To print this article, all you need to do is be registered or log in to Mondaq.com.
In honor of Data Privacy Week and as we kick off 2023, many of us are wondering what this year’s hot topics and trends will be in the privacy and cybersecurity industry. How will the new Privacy Shield in the EU and UK affect data regulation? How will state privacy laws contribute to the uncertainty of regulatory efforts? Will California’s privacy law update cause a domino effect among other states? Will we see more regulation of the privacy rights of minors? What will companies need to do to keep up with the ever-changing requirements of their cybersecurity programs? Keep reading for insight into how Goodwin’s Data, Privacy and Protection team is thinking about these issues and more.
Lore Leitner: “In 2023, we should hopefully see the replacement of the Privacy Shield arrive, which will significantly reduce the compliance burden on both sides of the Atlantic. Apart from that, there is an increase in data regulation on the horizon, in the EU and the UK, but also globally. To further challenge matters, we will see a surge in technologies such as AI and the Metaverse, which are difficult to regulate and monitor. When it comes to GDPR, I expect we’ll start to see more coordinated enforcement and a further increase in fines.”
Boris Segalis: “My prediction is that the space will continue to be unpredictable, demanding resources from companies to stay abreast of developments and adjust their practices. This is not an ideal situation for companies, and this lack of certainty in the privacy space is a persistent problem. State privacy laws will contribute significantly to this uncertainty, as they write regulations that are difficult to understand or implement – this is a typical problem. of legislation at the state level. On the cyber side – as Jud and Kaylee will no doubt notice – there’s a ton of regulatory effort to strengthen cyber incident reporting requirements that will certainly require companies to disclose more and lead to more law enforcement and litigation.”
Omer Tene: “In 2023, expect to see a flurry of enforcement action under California’s updated privacy law. Last summer, the California Attorney General fired a shot at the arc of ad tech players, including publishers and advertisers The stakes get higher as California’s privacy law update arrives other states, including Colorado, Virginia, and Connecticut, are accelerating enforcement of their new privacy laws, and litigation will continue under Illinois’ biometric privacy law, which provides a right of action is also the year that AI regulation, including a focus on algorithmic bias and discrimination, will become a major issue for businesses across a wide range of industries, including technology and software. science es of life, finance and education.”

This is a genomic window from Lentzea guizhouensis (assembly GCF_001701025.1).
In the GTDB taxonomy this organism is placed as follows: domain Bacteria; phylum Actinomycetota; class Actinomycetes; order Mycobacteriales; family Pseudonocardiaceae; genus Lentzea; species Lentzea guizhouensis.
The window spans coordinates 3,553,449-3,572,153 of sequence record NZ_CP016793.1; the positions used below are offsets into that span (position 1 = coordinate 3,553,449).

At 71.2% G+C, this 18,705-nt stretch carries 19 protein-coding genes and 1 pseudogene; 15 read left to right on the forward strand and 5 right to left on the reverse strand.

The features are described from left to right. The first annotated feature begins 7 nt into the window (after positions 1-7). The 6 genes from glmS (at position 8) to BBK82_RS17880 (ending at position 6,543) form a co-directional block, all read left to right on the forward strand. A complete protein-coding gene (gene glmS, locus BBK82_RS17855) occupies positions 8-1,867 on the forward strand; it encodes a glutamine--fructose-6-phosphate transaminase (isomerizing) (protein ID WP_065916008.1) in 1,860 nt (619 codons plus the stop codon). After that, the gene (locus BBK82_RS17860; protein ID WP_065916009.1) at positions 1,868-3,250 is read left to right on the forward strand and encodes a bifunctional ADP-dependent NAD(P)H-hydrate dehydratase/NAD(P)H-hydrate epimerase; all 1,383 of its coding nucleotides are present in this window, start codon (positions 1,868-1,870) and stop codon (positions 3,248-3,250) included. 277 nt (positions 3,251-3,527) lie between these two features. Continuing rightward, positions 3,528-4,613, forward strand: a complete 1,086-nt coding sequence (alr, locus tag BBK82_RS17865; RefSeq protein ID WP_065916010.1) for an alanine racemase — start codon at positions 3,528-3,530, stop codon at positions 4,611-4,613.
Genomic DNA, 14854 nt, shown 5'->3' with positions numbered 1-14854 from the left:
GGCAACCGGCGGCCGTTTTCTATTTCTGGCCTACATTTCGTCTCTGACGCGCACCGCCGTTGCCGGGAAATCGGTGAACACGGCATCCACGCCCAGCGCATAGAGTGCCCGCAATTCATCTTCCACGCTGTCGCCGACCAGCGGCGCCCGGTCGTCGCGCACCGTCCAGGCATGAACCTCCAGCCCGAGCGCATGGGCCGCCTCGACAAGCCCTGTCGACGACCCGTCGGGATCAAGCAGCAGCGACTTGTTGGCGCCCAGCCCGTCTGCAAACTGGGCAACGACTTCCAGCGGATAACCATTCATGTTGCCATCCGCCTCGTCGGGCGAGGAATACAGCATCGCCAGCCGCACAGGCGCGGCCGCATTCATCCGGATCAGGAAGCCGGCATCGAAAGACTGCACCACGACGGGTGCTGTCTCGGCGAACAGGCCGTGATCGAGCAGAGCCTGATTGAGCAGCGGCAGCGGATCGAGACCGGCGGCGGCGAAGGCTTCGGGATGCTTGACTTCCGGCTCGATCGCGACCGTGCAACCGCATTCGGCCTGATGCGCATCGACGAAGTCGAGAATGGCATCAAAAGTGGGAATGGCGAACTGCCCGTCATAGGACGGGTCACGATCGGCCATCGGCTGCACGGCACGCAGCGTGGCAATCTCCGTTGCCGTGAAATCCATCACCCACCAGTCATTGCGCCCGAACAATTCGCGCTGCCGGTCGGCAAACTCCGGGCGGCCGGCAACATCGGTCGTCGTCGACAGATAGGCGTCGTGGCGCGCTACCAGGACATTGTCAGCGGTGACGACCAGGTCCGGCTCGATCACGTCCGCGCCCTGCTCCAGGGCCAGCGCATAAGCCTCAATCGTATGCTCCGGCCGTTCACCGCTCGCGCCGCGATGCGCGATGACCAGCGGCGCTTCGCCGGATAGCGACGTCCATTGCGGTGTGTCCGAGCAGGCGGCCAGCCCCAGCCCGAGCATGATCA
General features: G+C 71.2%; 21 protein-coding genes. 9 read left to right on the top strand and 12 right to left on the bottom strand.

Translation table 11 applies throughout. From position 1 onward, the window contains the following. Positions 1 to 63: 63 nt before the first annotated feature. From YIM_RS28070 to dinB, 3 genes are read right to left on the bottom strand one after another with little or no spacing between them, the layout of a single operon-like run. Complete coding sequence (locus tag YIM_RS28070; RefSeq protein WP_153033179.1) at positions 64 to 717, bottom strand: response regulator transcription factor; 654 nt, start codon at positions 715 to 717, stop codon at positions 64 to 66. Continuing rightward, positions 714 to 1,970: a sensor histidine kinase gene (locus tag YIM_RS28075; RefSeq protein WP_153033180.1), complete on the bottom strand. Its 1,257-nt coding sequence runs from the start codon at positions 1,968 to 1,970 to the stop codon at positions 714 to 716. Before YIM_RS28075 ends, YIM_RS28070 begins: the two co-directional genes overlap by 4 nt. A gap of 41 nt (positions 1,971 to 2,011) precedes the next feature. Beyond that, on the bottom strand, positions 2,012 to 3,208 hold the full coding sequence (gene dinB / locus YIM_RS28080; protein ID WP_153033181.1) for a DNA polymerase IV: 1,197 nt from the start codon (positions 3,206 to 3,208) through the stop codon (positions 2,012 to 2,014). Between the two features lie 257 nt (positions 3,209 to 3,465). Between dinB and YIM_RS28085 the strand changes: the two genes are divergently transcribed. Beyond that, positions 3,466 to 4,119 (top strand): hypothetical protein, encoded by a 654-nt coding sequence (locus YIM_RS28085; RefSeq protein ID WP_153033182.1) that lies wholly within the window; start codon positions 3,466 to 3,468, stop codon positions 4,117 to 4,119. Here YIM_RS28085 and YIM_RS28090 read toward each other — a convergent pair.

Jackie Klosek: “2023 will see regulators, lawmakers and litigants continue to focus on the privacy rights of minors. 2022 has seen strong messaging from the FTC on children’s privacy rights, significant investigations into social media companies for activities involving children and the introduction of a number of bills relating to children’s privacy as well as the passage of the transformative California Age Appropriate Design Code Act. “Coming year, we will see these trends continue, while we will also witness the virtual explosion of technological solutions to help protect the privacy interests of minors.”
Jud Welle: In 2023, more and more organizations will recognize that their current multi-factor authentication solutions are insufficient to keep cyber threat actors away from their systems, leading to greater adoption of new authentication technologies. Companies seeking cyber insurance or contracts with sophisticated commercial and government customers will need to meet higher standards for the maturity of their information security programs.”
Kaylee Bankston: “I anticipate there will be a thorough review of enterprise cybersecurity programs in 2023, including with respect to cyber risk management and governance. Along with this, enterprises can likely expect a continued trend towards more prescriptive legal requirements for their cybersecurity programs – including technical controls – whether those requirements are imposed by specific legislation or actually established by regulatory enforcement action or litigation.”
To learn more about Goodwin’s Data, Privacy and Cybersecurity team, visit our website.
The content of this article is intended to provide a general guide on the subject. Specialist advice should be sought regarding your particular situation.
POPULAR ARTICLES ON: Privacy from the USA